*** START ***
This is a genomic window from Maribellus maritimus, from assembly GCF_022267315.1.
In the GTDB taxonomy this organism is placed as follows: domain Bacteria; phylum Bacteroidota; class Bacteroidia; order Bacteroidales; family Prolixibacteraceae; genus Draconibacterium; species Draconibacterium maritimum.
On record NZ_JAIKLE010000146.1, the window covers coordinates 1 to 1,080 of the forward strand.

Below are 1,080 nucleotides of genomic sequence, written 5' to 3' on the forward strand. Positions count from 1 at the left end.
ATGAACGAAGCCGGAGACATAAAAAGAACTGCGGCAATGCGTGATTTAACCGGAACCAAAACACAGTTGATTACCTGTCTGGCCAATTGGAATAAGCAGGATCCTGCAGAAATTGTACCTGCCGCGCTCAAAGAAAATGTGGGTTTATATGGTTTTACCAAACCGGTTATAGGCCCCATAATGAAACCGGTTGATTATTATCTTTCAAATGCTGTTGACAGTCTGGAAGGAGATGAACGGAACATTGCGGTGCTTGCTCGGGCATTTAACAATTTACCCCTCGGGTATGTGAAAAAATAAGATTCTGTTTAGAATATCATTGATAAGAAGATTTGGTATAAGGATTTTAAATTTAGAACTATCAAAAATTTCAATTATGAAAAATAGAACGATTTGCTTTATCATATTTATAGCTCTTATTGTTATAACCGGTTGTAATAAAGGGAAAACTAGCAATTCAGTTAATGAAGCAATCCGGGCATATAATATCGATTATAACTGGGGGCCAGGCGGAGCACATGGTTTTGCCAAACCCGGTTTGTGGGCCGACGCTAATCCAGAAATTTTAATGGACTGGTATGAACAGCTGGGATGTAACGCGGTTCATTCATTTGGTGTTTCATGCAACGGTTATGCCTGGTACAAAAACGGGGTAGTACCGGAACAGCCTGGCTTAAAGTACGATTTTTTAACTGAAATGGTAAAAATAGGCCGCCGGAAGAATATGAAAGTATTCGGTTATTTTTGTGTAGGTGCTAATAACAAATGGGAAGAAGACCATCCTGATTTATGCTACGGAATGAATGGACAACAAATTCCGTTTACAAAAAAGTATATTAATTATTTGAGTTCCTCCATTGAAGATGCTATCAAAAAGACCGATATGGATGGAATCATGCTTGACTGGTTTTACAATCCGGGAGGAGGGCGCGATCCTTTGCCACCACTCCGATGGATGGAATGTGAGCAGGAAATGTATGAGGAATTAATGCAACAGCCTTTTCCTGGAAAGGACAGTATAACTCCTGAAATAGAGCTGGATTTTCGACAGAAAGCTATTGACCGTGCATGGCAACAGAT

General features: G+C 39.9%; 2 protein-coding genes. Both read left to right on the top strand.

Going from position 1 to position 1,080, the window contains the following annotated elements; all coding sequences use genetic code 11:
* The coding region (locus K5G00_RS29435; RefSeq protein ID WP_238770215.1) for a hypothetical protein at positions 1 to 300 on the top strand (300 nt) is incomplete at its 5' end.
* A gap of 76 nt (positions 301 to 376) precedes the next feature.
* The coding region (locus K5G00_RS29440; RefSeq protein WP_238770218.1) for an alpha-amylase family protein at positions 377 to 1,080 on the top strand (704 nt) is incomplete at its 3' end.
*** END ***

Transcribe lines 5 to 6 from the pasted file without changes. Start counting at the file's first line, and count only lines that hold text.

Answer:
ATGAACGAAGCCGGAGACATAAAAAGAACTGCGGCAATGCGTGATTTAACCGGAACCAAAACACAGTTGATTACCTGTCTGGCCAATTGGAATAAGCAGGATCCTGCAGAAATTGTACCTGCCGCGCTCAAAGAAAATGTGGGTTTATATGGTTTTACCAAACCGGTTATAGGCCCCATAATGAAACCGGTTGATTATTATCTTTCAAATGCTGTTGACAGTCTGGAAGGAGATGAACGGAACATTGCGGTGCTTGCTCGGGCATTTAACAATTTACCCCTCGGGTATGTGAAAAAATAAGATTCTGTTTAGAATATCATTGATAAGAAGATTTGGTATAAGGATTTTAAATTTAGAACTATCAAAAATTTCAATTATGAAAAATAGAACGATTTGCTTTATCATATTTATAGCTCTTATTGTTATAACCGGTTGTAATAAAGGGAAAACTAGCAATTCAGTTAATGAAGCAATCCGGGCATATAATATCGATTATAACTGGGGGCCAGGCGGAGCACATGGTTTTGCCAAACCCGGTTTGTGGGCCGACGCTAATCCAGAAATTTTAATGGACTGGTATGAACAGCTGGGATGTAACGCGGTTCATTCATTTGGTGTTTCATGCAACGGTTATGCCTGGTACAAAAACGGGGTAGTACCGGAACAGCCTGGCTTAAAGTACGATTTTTTAACTGAAATGGTAAAAATAGGCCGCCGGAAGAATATGAAAGTATTCGGTTATTTTTGTGTAGGTGCTAATAACAAATGGGAAGAAGACCATCCTGATTTATGCTACGGAATGAATGGACAACAAATTCCGTTTACAAAAAAGTATATTAATTATTTGAGTTCCTCCATTGAAGATGCTATCAAAAAGACCGATATGGATGGAATCATGCTTGACTGGTTTTACAATCCGGGAGGAGGGCGCGATCCTTTGCCACCACTCCGATGGATGGAATGTGAGCAGGAAATGTATGAGGAATTAATGCAACAGCCTTTTCCTGGAAAGGACAGTATAACTCCTGAAATAGAGCTGGATTTTCGACAGAAAGCTATTGACCGTGCATGGCAACAGAT

General features: G+C 39.9%; 2 protein-coding genes. Both read left to right on the top strand.